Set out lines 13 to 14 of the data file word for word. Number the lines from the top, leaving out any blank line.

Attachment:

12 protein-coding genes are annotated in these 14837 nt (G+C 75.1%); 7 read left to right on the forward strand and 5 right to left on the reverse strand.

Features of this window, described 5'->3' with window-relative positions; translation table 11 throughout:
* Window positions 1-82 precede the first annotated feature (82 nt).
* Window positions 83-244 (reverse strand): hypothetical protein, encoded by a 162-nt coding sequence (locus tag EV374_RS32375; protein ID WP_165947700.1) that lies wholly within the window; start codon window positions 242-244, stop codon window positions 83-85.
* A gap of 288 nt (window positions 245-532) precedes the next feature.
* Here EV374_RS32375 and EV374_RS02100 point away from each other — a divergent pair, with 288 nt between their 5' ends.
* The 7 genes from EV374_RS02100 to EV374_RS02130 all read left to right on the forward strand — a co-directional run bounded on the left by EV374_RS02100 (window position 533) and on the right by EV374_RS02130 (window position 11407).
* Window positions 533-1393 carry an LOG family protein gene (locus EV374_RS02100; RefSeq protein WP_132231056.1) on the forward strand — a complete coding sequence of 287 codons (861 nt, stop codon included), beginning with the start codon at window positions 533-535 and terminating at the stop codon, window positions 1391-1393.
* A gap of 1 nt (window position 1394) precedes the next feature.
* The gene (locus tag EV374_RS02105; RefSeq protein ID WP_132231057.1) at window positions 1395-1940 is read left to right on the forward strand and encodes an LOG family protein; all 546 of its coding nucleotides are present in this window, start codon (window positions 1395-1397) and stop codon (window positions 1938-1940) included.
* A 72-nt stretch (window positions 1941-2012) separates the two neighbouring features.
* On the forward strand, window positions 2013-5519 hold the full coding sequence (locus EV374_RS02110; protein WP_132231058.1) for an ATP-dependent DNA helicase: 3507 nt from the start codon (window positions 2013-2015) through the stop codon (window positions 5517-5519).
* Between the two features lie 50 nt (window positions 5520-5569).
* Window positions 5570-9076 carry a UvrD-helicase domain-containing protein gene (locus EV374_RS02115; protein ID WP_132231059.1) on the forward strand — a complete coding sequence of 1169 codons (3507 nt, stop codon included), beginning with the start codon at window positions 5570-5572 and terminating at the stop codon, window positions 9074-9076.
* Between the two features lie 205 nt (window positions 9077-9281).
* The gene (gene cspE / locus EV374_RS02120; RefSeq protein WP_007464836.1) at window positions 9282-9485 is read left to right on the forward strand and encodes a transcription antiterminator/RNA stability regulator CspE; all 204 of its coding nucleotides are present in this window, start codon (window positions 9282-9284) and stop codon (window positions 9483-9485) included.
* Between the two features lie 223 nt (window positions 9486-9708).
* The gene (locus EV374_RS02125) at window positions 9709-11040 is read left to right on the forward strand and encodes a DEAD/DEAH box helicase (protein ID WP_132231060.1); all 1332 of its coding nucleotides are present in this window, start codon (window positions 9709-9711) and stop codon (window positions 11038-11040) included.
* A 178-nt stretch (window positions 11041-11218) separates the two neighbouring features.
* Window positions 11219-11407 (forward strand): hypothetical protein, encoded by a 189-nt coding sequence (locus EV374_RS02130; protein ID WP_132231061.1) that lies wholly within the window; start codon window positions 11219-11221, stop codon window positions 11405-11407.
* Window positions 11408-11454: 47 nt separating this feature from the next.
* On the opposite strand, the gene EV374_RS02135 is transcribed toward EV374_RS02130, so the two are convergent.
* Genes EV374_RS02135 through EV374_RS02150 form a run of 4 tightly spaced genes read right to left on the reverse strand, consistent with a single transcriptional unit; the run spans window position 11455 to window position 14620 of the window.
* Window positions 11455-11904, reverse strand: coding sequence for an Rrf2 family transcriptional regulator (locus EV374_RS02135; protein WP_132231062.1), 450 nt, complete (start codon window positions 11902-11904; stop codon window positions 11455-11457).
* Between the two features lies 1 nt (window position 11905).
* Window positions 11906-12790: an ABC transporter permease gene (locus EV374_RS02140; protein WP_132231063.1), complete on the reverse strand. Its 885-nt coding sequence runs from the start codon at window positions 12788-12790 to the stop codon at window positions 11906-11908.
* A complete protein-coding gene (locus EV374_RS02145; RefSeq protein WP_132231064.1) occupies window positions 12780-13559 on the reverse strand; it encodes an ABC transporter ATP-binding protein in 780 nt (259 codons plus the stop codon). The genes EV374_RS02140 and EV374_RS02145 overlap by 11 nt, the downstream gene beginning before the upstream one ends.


* Between the two features lie 50 nt (window positions 5520-5569).
* Window positions 5570-9076 carry a UvrD-helicase domain-containing protein gene (locus EV374_RS02115; protein ID WP_132231059.1) on the forward strand — a complete coding sequence of 1169 codons (3507 nt, stop codon included), beginning with the start codon at window positions 5570-5572 and terminating at the stop codon, window positions 9074-9076.